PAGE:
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When the weather here in the Chicago area was around 60-75, and I wasn't running either the heat or the A/C, I was routinely showing 295 to 305 miles at the beginning of a full charge. I don't drive like a granny or anything. I just drive like I have the mother in law as a passenger, and even then I sometimes open it up just to feel the power.
The mileage estimates are based on your current MPG, not an average. There are about 6 different test cycles. A lot of people get on a highway and run at a fixed speed and then report their results. They can vary widely. Car & Driver has reported that EVs lose about 41% range in cold weather driving and 19% in hot weather driving. They are also based on using DC fast charge up to 100% to get those range estimates. One EV site says that VW's battery warranty is the same as Tesla's 8 years or 100,000 miles. But another site says this is to about 77% capacity. I'm not going to drive in such a way that the battery loses that much capacity.

Just as with ICE vehicles a BAD driver can waste up to 25% of range. I've never gotten as little mileage as the EPA rating suggests. I really don't have enough information on the ID.4 to know all that I wish to know.

I don't believe that the ID.4 has a heat pump. Tesla 3s sold in the USA (I believe) do not either. But Canadian models do.
I do not like the assumption that a 10% reserve is adequate. That is only 28 miles (at best). I want to be warned at 50 miles range, especially due to the lack of chargers where I live. I wonder if a person could buy a Canadian model and if it would have a heat pump.
 

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Exactly, Because an EV is so Efficient with its "FUEL" it requires far less for any amount of given range.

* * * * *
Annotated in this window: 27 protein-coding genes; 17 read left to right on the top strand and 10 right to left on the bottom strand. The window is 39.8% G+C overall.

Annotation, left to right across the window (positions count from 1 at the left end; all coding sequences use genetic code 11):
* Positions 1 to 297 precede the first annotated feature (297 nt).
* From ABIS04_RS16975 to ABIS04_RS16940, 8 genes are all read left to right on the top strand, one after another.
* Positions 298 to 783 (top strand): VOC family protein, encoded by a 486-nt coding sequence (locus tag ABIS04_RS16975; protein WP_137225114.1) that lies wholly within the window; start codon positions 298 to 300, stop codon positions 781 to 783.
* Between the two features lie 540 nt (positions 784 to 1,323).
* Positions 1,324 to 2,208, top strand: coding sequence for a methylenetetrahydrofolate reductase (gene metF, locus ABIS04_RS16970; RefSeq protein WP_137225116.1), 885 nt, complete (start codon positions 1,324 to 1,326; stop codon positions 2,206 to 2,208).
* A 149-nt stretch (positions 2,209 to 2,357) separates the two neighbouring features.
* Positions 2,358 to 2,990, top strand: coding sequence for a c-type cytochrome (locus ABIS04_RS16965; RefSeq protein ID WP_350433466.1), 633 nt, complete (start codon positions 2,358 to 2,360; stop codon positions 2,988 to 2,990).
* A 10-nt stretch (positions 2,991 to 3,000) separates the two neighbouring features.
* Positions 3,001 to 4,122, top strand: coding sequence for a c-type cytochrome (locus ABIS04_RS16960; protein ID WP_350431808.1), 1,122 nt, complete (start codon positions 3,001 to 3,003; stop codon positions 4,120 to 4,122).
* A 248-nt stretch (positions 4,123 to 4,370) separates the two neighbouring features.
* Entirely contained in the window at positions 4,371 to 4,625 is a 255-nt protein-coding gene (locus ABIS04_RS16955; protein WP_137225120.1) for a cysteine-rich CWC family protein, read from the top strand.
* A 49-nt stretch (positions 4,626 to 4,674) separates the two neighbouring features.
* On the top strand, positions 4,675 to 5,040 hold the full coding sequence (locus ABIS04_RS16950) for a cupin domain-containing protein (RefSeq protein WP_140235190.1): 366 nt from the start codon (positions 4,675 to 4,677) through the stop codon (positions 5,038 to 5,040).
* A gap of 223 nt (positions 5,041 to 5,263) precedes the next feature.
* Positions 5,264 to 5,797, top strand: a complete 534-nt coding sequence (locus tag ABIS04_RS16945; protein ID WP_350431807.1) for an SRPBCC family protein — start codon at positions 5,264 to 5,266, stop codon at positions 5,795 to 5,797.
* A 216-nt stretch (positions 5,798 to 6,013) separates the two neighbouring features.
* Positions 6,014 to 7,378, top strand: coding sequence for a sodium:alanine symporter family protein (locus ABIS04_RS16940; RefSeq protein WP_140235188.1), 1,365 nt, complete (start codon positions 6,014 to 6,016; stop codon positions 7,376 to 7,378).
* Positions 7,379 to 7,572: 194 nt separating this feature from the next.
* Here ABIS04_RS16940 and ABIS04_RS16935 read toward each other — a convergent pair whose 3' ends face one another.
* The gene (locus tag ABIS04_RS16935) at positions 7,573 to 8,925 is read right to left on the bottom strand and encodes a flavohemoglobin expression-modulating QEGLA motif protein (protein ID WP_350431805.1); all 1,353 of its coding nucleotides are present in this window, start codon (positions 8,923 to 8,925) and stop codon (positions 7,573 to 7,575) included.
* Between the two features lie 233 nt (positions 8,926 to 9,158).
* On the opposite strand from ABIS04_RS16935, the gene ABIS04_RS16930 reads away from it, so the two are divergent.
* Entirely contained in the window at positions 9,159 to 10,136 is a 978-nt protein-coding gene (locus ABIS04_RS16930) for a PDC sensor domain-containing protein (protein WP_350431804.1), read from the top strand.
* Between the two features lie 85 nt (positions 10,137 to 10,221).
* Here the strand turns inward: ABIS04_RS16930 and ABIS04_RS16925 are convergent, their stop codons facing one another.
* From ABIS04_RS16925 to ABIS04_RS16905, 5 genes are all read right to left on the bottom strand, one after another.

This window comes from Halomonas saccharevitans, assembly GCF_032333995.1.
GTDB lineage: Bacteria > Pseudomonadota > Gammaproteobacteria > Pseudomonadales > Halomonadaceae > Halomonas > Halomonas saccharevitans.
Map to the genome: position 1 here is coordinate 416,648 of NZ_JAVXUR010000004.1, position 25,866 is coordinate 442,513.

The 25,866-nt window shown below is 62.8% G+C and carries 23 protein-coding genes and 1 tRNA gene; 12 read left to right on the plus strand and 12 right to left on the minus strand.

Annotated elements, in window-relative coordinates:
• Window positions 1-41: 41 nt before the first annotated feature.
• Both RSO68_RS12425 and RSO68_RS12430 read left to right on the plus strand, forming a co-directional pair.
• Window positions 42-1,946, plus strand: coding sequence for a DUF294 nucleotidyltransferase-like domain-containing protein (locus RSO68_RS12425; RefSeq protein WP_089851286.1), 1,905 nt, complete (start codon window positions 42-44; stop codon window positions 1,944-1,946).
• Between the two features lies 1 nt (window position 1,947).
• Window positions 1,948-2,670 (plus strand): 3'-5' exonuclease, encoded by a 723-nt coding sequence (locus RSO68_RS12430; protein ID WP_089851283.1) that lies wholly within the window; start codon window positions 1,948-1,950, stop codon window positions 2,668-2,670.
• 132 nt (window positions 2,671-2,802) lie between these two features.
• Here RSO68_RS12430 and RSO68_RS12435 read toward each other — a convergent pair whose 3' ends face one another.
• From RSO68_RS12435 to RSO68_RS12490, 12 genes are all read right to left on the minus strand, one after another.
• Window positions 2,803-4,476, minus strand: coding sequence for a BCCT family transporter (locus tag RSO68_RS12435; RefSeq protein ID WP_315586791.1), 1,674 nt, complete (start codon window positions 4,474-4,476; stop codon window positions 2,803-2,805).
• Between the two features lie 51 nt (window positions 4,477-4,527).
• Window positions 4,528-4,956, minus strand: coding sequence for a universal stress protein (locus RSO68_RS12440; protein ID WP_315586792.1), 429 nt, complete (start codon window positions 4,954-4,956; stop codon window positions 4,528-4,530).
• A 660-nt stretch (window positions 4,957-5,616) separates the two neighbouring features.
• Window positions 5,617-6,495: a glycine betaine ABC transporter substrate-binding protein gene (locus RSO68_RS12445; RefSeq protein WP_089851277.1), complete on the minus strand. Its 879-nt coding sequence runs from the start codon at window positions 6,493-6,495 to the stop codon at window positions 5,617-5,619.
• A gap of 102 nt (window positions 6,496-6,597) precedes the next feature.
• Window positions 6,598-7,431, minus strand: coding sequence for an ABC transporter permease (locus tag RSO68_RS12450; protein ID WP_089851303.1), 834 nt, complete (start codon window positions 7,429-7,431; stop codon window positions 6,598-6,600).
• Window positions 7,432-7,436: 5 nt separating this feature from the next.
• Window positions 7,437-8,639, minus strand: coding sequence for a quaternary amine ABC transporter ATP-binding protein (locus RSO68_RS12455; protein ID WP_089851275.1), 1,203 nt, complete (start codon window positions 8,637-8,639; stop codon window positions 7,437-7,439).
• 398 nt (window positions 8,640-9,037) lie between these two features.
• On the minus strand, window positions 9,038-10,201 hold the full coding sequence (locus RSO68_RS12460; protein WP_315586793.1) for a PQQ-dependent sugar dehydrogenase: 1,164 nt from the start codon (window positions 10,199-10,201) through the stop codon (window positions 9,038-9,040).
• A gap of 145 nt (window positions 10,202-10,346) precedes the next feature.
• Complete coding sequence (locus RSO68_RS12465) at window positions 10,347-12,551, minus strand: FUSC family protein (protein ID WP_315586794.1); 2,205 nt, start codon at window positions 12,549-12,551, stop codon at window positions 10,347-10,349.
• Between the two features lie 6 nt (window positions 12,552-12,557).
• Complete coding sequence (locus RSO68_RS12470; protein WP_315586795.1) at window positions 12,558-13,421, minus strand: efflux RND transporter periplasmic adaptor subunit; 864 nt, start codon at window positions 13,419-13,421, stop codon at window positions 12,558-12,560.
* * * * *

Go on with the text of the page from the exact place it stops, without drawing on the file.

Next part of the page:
The amount of Energy in our ID4 Battery at 80% SOC has equivalent energy potential of 1.8 gallons of gasoline and we can go anywhere from 160 to 250 miles from 80 percent SOC.

This means even small to moderate changes in our Driving Efficiency can result in very large swings of Potential Range.

If gasoline could approach anything close to 100 Miles per gallon, I don't think to many people would be complaining about $5.00 Gas.

John
VW has the XL-1. It gets 269 Miles per gallon. It's a four passenger. It cost $6 Million to make. VW was supposed to lease about 100 of them but I've heard very little since. It's a Diesel Hybrid with every feature needed to get that MPG. The first version got about 239 mpg. It's NOT a practical design.

To get 100 mpg an automobile has to have an extremely low coefficient of drag. It also has to have an engine that produces just enough to achieve a decent top speed. People today have gotten used to cars that regularly accelerate from 0 to 60 in 7 seconds or less. This was the performance of the typical sports car in the 50s. I was driving motorcycles that could do this is 2.1 seconds in the 70s. Today's EVs in general, have too much HP. This wastes range. That extreme performance is how some makers sell into this niche market.

When the Honda Insight first came out it was getting 72 mpg. After a software update for pollution this dropped to about 55.
 
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